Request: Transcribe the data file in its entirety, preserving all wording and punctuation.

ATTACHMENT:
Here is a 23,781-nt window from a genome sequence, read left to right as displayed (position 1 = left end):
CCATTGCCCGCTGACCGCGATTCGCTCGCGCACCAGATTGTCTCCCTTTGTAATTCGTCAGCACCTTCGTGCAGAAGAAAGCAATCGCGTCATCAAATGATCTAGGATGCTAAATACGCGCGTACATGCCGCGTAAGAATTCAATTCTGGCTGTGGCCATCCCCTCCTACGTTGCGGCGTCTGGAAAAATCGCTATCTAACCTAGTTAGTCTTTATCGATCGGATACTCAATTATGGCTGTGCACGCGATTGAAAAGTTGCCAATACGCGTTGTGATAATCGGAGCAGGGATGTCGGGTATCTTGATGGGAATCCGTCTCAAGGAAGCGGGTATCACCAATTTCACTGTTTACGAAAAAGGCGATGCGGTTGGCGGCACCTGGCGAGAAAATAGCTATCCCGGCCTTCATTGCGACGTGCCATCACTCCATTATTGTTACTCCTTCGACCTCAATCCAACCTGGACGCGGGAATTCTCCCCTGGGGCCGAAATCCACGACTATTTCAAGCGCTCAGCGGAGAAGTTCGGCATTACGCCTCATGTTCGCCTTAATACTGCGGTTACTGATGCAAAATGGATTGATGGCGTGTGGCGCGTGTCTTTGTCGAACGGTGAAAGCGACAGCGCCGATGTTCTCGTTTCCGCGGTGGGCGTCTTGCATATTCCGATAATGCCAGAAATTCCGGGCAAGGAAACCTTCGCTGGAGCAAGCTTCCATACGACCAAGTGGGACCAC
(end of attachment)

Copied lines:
Here is a 23,781-nt window from a genome sequence, read left to right as displayed (position 1 = left end):
CCATTGCCCGCTGACCGCGATTCGCTCGCGCACCAGATTGTCTCCCTTTGTAATTCGTCAGCACCTTCGTGCAGAAGAAAGCAATCGCGTCATCAAATGATCTAGGATGCTAAATACGCGCGTACATGCCGCGTAAGAATTCAATTCTGGCTGTGGCCATCCCCTCCTACGTTGCGGCGTCTGGAAAAATCGCTATCTAACCTAGTTAGTCTTTATCGATCGGATACTCAATTATGGCTGTGCACGCGATTGAAAAGTTGCCAATACGCGTTGTGATAATCGGAGCAGGGATGTCGGGTATCTTGATGGGAATCCGTCTCAAGGAAGCGGGTATCACCAATTTCACTGTTTACGAAAAAGGCGATGCGGTTGGCGGCACCTGGCGAGAAAATAGCTATCCCGGCCTTCATTGCGACGTGCCATCACTCCATTATTGTTACTCCTTCGACCTCAATCCAACCTGGACGCGGGAATTCTCCCCTGGGGCCGAAATCCACGACTATTTCAAGCGCTCAGCGGAGAAGTTCGGCATTACGCCTCATGTTCGCCTTAATACTGCGGTTACTGATGCAAAATGGATTGATGGCGTGTGGCGCGTGTCTTTGTCGAACGGTGAAAGCGACAGCGCCGATGTTCTCGTTTCCGCGGTGGGCGTCTTGCATATTCCGATAATGCCAGAAATTCCGGGCAAGGAAACCTTCGCTGGAGCAAGCTTCCATACGACCAAGTGGGACCAC